The views and opinions expressed in this piece are those solely of the author, and do not necessarily reflect the position of Highsnobiety as a whole.
While promoting his book We Were Eight Years in Power in 2017, Ta-Nehisi Coates touched upon the importance of owning words. During a Q&A panel, the author responded to a question from an audience member about white people using the N-word. He answered simply, “Words don’t have meaning without context, okay?”
To be clear, the historical context of the N-word is irrefutably embedded in imperial thought that, by and large, sought to other black African slaves from white U.S. citizens. Plain and simple — it was and is a slur. Today, what remains highly contested about its use is the union of its historical context with an evolved cultural context — all the while maintaining its racist underpinning.
Across fields such as cinema and music, the term has often been popularized by black artists in the context of reclaiming it, typically as a term of endearment between black men. That said, it’s important to note that such reclamation doesn’t automatically strip away its historical weight, and therein lies the issue.
It’s here that Coates illustrates a very important point: Words have different meanings to different people, dependent on the context. And it’s here that, when white people ask, “Can I say the N-word?” I reply, “No.” Here’s why.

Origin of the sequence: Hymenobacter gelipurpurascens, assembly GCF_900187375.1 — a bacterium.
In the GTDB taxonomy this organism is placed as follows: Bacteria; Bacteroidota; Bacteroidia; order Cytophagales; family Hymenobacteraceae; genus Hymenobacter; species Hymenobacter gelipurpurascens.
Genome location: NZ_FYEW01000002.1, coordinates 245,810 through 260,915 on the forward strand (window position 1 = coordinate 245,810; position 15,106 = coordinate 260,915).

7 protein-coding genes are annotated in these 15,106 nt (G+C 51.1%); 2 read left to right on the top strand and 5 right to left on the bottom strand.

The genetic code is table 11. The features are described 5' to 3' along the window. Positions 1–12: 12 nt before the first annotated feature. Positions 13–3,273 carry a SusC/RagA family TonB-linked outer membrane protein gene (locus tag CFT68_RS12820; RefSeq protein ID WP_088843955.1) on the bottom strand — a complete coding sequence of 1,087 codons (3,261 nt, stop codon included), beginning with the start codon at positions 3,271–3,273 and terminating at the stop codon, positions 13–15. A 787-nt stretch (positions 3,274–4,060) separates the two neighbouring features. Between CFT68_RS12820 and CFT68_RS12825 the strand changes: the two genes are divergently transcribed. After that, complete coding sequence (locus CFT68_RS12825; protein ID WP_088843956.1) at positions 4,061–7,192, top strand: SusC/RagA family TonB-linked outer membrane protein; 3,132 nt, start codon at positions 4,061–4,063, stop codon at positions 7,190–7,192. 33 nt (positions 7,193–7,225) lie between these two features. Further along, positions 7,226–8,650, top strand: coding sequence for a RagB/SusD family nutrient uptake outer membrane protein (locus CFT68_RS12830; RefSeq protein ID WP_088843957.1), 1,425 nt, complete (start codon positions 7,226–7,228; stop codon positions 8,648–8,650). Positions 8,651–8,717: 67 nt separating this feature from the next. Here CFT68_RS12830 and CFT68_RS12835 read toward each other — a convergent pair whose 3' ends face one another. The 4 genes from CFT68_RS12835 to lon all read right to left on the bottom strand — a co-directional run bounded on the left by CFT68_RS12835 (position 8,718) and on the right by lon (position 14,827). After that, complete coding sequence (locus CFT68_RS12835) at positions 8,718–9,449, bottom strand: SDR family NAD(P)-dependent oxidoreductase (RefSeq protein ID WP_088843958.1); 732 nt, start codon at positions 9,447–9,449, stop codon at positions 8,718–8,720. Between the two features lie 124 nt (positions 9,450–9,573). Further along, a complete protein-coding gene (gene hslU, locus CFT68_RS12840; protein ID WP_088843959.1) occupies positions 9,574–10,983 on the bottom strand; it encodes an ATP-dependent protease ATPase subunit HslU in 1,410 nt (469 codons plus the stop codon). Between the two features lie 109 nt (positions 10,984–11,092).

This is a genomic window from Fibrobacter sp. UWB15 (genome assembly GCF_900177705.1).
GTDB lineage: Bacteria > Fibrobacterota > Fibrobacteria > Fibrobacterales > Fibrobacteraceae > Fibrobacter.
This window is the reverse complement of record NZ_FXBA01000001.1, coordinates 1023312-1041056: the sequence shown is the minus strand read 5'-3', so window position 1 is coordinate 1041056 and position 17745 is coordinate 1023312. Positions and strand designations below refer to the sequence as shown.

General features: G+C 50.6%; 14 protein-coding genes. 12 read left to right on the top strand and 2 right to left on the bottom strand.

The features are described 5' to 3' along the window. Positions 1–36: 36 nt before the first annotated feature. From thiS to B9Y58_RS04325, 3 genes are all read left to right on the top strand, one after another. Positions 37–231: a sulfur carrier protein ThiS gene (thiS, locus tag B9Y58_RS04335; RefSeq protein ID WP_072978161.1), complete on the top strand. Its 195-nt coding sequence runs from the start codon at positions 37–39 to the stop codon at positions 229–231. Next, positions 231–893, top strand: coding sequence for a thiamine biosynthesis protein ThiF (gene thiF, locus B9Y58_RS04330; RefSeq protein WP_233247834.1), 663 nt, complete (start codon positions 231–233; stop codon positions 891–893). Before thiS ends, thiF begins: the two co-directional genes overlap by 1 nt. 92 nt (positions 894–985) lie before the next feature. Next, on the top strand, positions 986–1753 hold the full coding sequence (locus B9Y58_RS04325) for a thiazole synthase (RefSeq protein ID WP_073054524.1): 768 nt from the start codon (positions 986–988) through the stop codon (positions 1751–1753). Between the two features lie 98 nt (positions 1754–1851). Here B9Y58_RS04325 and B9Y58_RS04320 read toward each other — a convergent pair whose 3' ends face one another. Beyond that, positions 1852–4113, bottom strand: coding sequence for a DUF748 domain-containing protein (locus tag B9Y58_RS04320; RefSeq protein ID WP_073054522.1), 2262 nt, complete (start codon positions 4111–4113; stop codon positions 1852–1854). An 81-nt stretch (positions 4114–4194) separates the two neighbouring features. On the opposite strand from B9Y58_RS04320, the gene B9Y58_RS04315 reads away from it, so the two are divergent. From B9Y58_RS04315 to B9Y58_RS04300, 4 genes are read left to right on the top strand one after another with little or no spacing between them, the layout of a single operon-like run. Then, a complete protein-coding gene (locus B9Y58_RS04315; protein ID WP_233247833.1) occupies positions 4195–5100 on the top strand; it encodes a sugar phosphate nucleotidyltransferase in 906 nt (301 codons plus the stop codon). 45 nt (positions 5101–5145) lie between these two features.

During his talk, Coates points out that “it’s normal, actually, for groups to use words that are derogatory in an ironic fashion.” Here he cites his wife calling her close female friends “bitches,” or queer-identifying people using the word “faggot.” In both cases, the historical meaning of the word has been overlooked voluntarily due to a different cultural context.
Most importantly, this reclamation is undertaken by the very group affected by a slur’s former connotation. In his talk, Coates flips the question: “Why [do] so many white people have difficulty extending things that are basic laws of how human beings interact to black people?”
He continues: “When you’re white in [the U.S.], you’re taught that everything belongs to you. You’re conditioned this way […] It’s the fact that the laws and the culture tell you this.”
While white people can lay claim to womanhood and queer identities, they cannot call themselves black. Coates asserts that the frustration of not being able to say the N-word, or at least being called out for using it, is a consequence of having invented it and no longer having access to it.
It’s here that he initiates a dialogue in which we can discuss why non-black people wish to remove the historical importance of the word in favor of a reclamation that isn’t theirs to claim.
Admittedly, black artists within the rap community are divided on whether or not the term should be used so frivolously. Artists such as ScHoolboy Q have spoken candidly about their indifference regarding the word’s use, while the likes of KRS-One have argued that it points to a commonality of oppression shared between black men.
In the context of the genre, Coates argued that being a white hip-hop fan offers insights into what it’s like to live as a black person, to understand what it’s like not to be allowed things others can have freely. The decision of black artists to use the N-word is ultimately up to them, yet the onus on non-black fans is to respect the fact that that aspect of the music isn’t for them.